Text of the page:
Randy was ill last year and, for the first time in nearly three decades of coaching, he sat out a game. Bryce took the reins and led SMCC to a Huron League win at Milan.  

“I was so nervous,” Bryce said. “I’m glad it was on the road. If it would have been at home with all the home fans, I would have been more nervous.” 

Randy said he was comfortable with missing the game because he knew Bryce would be fine.  

“I give him a lot of responsibility now,” Randy said. “He’s ready right now to be a head coach. He’s ready for that. Coaches must do more than Xs and Os. A coach must be able to handle problems before they happen. He’s ready for that. I can walk away from practice, and he can handle it.” 

“He just knows the game so well. I know for a fact that I could step away, and the success would continue. He’s natural at it.” 

Windham said having his son on the bench next to him provides a lot of comfort, and the players like having him there. Bryce rarely talks about being a professional baseball player, but that gets the attention and respect of the players right away. 

“He’s helped me come back,” Randy said. “I’ve been around here 25 years (including his time as an assistant to Lauwers). He helps refresh me. In the fall, he comes back and jumps right into the skill work with the kids. That allows me to refresh and have the energy to coach this time of year. I love this time of year.”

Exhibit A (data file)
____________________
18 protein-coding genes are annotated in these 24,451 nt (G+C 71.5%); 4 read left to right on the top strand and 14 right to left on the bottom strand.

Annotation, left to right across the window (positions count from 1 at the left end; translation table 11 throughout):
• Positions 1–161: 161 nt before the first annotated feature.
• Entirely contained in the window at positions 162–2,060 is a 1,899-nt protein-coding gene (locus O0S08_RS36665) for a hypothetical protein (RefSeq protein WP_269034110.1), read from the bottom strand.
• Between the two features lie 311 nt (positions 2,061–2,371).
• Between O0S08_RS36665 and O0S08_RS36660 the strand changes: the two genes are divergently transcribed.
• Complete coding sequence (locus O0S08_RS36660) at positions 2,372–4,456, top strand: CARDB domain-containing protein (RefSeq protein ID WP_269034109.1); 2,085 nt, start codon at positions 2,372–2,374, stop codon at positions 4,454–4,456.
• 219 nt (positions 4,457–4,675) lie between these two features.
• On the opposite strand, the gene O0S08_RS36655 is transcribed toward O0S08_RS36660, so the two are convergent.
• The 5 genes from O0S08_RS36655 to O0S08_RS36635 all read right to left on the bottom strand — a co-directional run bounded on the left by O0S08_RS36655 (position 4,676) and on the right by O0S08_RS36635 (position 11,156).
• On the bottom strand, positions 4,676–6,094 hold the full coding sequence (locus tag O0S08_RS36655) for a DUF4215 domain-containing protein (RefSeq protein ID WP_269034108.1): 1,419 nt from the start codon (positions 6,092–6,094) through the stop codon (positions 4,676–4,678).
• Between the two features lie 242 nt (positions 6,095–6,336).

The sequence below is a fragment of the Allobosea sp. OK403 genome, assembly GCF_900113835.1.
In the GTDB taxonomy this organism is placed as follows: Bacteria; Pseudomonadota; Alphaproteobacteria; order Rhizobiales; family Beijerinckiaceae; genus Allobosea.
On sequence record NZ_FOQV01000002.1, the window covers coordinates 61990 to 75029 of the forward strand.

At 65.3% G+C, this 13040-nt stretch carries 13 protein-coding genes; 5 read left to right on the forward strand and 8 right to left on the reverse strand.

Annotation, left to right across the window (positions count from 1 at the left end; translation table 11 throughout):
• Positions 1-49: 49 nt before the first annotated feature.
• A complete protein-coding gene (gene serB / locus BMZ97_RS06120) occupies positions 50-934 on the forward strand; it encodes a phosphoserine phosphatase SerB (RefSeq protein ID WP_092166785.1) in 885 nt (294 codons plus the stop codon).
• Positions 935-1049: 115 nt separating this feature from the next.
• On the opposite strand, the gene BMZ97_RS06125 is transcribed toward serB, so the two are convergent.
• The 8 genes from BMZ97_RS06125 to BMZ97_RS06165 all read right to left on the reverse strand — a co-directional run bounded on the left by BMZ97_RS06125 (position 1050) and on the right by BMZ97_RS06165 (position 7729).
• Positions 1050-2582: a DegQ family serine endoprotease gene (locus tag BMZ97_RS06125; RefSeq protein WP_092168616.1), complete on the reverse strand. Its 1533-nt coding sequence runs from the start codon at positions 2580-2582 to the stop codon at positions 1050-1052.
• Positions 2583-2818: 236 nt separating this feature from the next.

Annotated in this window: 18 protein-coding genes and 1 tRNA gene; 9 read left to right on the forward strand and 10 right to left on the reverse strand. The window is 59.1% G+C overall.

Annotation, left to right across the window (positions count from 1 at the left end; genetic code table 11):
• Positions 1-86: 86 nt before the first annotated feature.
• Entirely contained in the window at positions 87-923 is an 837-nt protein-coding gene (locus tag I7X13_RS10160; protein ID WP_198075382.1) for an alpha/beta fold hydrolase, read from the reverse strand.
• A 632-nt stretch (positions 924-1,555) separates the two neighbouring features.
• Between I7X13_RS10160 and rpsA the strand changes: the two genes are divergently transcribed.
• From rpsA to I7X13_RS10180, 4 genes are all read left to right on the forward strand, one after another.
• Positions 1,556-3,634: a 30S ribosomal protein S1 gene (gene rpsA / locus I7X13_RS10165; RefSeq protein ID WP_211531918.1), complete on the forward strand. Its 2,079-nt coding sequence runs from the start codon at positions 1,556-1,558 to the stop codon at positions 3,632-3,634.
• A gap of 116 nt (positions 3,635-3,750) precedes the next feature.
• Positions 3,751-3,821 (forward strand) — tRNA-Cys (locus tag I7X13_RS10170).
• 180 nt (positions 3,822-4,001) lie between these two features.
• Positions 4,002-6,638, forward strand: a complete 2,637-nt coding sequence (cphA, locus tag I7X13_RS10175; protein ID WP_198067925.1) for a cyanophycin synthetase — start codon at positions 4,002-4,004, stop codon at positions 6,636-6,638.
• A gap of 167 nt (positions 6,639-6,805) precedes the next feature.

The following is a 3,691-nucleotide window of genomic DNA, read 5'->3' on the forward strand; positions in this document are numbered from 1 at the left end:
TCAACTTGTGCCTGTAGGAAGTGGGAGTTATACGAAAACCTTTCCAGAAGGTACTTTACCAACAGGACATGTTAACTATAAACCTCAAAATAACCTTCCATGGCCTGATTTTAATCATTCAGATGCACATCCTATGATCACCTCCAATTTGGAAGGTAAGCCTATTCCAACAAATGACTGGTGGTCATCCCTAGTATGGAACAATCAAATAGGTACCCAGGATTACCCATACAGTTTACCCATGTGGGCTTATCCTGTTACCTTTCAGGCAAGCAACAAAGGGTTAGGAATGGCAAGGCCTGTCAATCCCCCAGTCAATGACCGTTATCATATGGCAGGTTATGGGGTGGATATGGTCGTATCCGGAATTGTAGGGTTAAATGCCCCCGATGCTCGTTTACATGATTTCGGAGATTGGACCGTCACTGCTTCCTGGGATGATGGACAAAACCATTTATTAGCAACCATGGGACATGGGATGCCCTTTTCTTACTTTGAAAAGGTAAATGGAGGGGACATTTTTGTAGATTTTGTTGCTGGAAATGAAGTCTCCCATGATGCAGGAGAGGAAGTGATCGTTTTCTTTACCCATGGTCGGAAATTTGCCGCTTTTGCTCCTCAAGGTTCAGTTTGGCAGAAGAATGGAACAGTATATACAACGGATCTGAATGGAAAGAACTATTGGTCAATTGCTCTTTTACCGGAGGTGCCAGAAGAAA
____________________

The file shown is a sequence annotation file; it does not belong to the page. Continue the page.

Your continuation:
For now, Bryce will continue to pursue professional baseball but knows coaching is in his future at some point. 

“I’m still an athlete and a coach. Right now, I kind of have that bridge between the players and (my dad). I keep them out of trouble. I catch things before he catches it. I bring a lot of energy to practice every day. Basketball practice is so much fun,” Windham said. 

He also has a different perspective now as an assistant coach, but one he relishes. As he said, again referring to his father, “I only know what I know because of him.”